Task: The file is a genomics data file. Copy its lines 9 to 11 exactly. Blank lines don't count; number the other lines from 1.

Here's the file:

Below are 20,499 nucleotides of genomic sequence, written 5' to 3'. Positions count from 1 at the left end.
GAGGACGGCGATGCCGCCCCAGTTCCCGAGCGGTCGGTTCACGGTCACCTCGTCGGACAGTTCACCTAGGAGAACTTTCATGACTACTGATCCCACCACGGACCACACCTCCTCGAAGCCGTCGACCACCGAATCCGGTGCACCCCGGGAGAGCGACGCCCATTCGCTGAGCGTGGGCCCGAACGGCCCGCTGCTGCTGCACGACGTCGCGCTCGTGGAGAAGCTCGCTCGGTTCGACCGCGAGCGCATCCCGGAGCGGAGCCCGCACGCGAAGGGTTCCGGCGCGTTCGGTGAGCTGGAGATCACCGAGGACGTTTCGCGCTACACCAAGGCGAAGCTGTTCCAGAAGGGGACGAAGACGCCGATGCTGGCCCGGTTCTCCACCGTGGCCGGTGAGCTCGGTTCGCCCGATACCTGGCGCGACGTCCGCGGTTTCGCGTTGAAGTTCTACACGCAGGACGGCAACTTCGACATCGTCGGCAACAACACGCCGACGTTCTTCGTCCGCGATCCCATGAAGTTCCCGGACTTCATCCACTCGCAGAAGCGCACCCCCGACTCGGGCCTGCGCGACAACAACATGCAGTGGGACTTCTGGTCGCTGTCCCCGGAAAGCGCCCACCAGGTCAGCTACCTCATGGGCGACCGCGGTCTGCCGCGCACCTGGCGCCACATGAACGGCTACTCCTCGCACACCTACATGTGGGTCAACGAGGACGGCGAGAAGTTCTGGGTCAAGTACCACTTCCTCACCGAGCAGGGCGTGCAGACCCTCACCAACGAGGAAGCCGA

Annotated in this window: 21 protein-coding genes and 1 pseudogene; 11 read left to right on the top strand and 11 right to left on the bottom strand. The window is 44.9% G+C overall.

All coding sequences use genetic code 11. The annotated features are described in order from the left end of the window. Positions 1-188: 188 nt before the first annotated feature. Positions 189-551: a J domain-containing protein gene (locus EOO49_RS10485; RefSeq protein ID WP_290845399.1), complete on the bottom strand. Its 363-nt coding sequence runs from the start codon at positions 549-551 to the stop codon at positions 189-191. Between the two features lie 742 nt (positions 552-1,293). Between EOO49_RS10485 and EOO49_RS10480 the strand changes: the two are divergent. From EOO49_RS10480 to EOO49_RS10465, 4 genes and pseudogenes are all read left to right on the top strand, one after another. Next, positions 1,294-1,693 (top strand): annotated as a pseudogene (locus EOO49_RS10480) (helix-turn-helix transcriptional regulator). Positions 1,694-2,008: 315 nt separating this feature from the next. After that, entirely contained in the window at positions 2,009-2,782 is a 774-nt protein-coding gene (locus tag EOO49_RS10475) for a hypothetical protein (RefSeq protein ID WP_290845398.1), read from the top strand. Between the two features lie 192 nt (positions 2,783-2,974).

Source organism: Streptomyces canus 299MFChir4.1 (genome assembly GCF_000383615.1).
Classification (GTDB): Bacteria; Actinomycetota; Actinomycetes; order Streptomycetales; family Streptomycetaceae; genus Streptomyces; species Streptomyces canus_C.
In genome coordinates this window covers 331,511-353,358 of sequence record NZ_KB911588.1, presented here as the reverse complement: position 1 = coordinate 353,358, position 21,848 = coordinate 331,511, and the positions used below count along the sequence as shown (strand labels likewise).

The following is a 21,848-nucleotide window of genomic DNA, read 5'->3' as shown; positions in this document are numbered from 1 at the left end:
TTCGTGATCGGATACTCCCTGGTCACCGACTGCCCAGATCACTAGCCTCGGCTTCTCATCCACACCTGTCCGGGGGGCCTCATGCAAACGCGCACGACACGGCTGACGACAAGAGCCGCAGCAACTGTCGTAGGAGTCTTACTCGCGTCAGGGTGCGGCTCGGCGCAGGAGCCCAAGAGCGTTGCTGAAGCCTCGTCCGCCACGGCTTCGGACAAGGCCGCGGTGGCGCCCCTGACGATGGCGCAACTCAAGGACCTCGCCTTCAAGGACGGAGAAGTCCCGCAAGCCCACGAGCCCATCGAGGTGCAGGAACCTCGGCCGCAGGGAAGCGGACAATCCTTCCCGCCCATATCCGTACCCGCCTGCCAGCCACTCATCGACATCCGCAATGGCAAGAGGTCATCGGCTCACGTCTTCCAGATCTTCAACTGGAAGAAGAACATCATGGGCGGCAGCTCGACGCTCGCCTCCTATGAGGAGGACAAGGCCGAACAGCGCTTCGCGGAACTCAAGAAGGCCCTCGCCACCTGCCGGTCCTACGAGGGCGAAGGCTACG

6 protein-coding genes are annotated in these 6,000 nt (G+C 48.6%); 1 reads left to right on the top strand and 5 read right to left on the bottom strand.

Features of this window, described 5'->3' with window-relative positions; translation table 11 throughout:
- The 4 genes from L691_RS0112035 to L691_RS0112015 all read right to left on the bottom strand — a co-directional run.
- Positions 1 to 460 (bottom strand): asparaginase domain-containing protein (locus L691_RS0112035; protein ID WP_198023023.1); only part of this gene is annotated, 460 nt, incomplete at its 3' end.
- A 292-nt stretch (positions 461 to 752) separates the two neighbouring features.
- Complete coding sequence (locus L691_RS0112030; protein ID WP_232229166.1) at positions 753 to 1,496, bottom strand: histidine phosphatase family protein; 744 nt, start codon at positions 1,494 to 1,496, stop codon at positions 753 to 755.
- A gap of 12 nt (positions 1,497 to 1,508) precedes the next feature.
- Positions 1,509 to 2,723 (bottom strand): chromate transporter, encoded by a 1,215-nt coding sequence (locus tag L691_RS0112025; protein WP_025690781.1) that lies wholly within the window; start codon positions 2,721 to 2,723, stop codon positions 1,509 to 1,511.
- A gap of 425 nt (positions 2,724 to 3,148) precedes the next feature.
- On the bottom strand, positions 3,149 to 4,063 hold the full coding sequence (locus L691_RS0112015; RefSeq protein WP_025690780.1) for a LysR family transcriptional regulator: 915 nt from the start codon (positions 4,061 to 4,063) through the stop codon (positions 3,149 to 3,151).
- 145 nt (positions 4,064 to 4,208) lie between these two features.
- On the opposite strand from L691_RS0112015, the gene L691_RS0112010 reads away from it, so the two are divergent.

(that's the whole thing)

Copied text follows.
TTCGTGATCGGATACTCCCTGGTCACCGACTGCCCAGATCACTAGCCTCGGCTTCTCATCCACACCTGTCCGGGGGGCCTCATGCAAACGCGCACGACACGGCTGACGACAAGAGCCGCAGCAACTGTCGTAGGAGTCTTACTCGCGTCAGGGTGCGGCTCGGCGCAGGAGCCCAAGAGCGTTGCTGAAGCCTCGTCCGCCACGGCTTCGGACAAGGCCGCGGTGGCGCCCCTGACGATGGCGCAACTCAAGGACCTCGCCTTCAAGGACGGAGAAGTCCCGCAAGCCCACGAGCCCATCGAGGTGCAGGAACCTCGGCCGCAGGGAAGCGGACAATCCTTCCCGCCCATATCCGTACCCGCCTGCCAGCCACTCATCGACATCCGCAATGGCAAGAGGTCATCGGCTCACGTCTTCCAGATCTTCAACTGGAAGAAGAACATCATGGGCGGCAGCTCGACGCTCGCCTCCTATGAGGAGGACAAGGCCGAACAGCGCTTCGCGGAACTCAAGAAGGCCCTCGCCACCTGCCGGTCCTACGAGGGCGAAGGCTACG

6 protein-coding genes are annotated in these 6,000 nt (G+C 48.6%); 1 reads left to right on the top strand and 5 read right to left on the bottom strand.

Features of this window, described 5'->3' with window-relative positions; translation table 11 throughout: